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Nature, whate’er she wants, requires ;
With love enflaming our desires,
Finds engines fit to quench those fires :
Death fhe abhors ; yet when men die,
We ’re present; but no stander-by
Looks on when we that loss supply.
Forbidden wares fell twice as dear;
Ev'n fack prohibited last year,
A most abominable rate did bear.
'Tis plain our eyes and ears are nice,
Only to raise, by that device,
Of those commodities the price.
Thus reafon's fhadows us betray,
By tropes and figures led aftray,
From nature, both her guide and way.
SARPE DON's Speech to GLAUCUS,
in the Twelfth Book of Homer.
THUS to Glaucus fpake
Divine Sarpedon, since he did not find
Others, as great in place, as great in mind.
Above the rest why is our pomp, our power,
Our flock, our herds, and our possessions more?
Why all the tributes land and sea affords
Heap'd in great chargers, load our sumptuous boards ?
Our chearful guests carouse the sparkling tears
Of the rich grape, whilst musick charms their ears.
Why, as we pass, do those on Xanthus' shore,
As gods behold us, and as gods adore ?
But that, as well in danger as degree,
We stand the first ; that when our Licians see
Our brave examples, they admiring say,
Behold our gallant leaders! These are they
Deserve the greatness; and unenvy'd stand :
Since what they act, transcends what they command.
Could the declining of this fate (oh friend)
Our date to immortality extend ?
Or if death fought not them who seek not death,
Would I advance ? or should my vainer breath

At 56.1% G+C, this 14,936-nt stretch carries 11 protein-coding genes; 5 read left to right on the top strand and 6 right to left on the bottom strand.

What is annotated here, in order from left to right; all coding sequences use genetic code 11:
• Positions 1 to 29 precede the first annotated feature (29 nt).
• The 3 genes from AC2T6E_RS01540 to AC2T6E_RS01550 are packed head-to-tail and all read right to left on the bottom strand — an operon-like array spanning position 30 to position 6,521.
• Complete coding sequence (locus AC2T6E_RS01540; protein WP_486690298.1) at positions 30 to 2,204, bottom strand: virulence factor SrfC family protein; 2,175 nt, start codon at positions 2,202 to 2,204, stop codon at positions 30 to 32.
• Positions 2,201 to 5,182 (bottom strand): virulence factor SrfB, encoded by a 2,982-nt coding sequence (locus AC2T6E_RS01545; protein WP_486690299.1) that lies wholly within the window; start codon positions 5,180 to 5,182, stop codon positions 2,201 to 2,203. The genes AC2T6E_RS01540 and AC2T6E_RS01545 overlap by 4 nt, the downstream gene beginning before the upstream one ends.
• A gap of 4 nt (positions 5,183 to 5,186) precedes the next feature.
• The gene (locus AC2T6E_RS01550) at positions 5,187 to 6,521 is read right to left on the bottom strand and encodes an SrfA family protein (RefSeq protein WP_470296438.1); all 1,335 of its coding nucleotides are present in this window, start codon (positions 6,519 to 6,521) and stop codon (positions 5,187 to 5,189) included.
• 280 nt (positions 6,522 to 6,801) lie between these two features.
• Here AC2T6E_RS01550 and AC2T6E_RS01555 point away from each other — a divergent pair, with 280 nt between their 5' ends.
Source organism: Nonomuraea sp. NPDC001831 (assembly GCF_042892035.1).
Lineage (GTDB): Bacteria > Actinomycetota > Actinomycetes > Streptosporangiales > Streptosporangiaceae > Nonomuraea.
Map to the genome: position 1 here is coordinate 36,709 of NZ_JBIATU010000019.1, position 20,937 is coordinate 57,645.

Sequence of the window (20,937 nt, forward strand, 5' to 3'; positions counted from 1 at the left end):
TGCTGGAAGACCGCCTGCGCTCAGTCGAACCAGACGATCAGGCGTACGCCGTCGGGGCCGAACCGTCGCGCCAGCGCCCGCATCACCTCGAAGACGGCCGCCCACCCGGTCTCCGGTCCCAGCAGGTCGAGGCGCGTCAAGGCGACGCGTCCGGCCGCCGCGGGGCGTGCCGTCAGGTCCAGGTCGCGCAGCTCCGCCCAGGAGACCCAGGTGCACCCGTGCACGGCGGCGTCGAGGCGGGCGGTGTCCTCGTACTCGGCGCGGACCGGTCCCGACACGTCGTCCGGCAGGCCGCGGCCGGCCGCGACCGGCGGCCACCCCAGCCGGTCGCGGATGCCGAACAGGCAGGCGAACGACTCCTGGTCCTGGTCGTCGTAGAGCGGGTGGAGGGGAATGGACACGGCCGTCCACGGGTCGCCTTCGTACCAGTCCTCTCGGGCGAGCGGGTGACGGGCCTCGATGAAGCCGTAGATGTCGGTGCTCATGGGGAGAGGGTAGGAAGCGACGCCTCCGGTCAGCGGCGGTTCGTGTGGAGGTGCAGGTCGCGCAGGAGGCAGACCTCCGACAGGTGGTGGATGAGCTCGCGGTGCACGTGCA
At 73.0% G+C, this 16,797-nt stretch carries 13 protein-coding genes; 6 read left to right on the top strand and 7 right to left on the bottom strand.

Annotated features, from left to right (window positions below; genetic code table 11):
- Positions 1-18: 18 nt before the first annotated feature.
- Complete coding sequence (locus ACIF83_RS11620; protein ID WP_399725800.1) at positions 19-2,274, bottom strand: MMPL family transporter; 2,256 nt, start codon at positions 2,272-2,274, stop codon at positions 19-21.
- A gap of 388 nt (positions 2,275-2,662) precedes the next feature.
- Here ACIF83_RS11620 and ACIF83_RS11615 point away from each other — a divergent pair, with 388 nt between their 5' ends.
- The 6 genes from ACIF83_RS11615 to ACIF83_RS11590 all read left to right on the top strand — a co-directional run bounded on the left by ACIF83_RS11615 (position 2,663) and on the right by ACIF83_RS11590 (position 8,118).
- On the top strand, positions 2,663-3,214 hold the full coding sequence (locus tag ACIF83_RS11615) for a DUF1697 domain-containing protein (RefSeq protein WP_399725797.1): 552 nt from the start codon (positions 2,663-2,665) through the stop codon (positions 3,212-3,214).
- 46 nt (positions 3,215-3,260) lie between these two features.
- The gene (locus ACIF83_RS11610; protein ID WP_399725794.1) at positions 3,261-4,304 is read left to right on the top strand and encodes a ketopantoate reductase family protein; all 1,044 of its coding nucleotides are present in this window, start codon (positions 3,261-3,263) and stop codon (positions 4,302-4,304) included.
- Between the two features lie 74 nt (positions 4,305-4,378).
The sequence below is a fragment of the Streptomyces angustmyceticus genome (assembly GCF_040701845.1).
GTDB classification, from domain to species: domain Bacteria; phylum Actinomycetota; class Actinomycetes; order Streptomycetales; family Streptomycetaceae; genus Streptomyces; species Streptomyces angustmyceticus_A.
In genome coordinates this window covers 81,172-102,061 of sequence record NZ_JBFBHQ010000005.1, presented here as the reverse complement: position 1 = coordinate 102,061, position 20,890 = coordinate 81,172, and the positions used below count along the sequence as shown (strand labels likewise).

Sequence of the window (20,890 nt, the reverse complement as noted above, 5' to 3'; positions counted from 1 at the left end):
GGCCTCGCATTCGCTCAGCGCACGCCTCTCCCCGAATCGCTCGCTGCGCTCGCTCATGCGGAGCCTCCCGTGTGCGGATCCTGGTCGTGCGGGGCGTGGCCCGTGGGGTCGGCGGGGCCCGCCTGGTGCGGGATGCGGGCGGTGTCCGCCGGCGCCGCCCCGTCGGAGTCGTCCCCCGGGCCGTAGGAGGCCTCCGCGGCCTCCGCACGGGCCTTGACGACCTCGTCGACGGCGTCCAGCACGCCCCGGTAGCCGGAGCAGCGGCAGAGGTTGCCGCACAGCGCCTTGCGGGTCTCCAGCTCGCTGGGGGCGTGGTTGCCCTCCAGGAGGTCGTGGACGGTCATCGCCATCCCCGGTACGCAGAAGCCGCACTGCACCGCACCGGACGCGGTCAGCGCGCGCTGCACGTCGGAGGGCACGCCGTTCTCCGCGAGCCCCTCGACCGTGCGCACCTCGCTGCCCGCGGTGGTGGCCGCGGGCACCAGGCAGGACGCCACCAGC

With such a glorious folly thee inspire ?
But since with fortune nature doth conspire,
Since age, disease, or some less noble end,
Though not less certain, doth our days attend;
Since 'tis decreed, and to this period lead
A thousand ways, the noblest path we'll tread;
And bravely on, till they, or we, or all,
A common sacrifice to honour fall.
PR’YTHEE die and fet me free,
Or else be
Kind and brisk, and gay like me ;
I pretend not to the wise ones,
To, the grave, to the grave,
Or the precise ones.
'Tis not cheeks, nor lips, nor eyes,
That I prize,
Quick conceits, or sharp replies,
If wife thou wilt appear and knowing,
To what I'm doing.
Proythee why the room fo dark ?
Not a spark
Left to light me to the mark ;
I love day-light and a candle,
And to fee, and to see,
As well as handle.
Why so many bolts and locks,
Coats and fmocks,
And those drawers with a pox ?
I could wish, could nature make it,
Itself were naked.
But if a mistress I must have,
Wife and grave,
Let her so herself behave
All the day long Susan civil,
Pap by night, pap by night,
Or such a devil.
FRIENDSHIP and SINGLE LIFE,
LOVE! in what poison is thy dart
Dipt, when it makes a bleeding heart ?
None know, but they who feel the smart.
It is not thou, but we are blind,
And our corporeal eyes (we find)
Dazzle the optics of our mind.
Love to our citadel resorts,
Through those deceitful fally-ports,
Our sentinels betray our forts.
What subtle witchcraft man constrains,
To change his pleasure into pains,
And all his freedom into chains ?
May not a prison, or a grave,
Like wedlock, honour's title have ?
That word makes free-born man a llave.
How happy he that loves not, lives !
Him neither hope nor fear deceives,
To fortune who no hostage gives.
How unconcern'd in things to come!
If here uneasy; finds at Rome,
At Paris, or Madrid, his home,
Secure from low and private ends,
His life, his zeal, his wealth attends
His prince, his country, and his friends.
Danger and honour are his joy ;
But a fond wife, or wanton boy,
May all those generous thoughts destroy.
Then he lays-by the public care,
Thinks of providing for an heir ;
Learns how to get, and how to spare.
Nor fire, nor foe, nor fate, nor night,
The Trojan hero did affright,
Who bravely twice renew'd the fight.
Though still his foes in number grew,
Thicker their darts and arrows Aew,
Yet left alone, no fear he knew.
But death in all her forms appears,
From every thing he sees and hears,
For whom he leads, and whom he * bears.
* His father and son.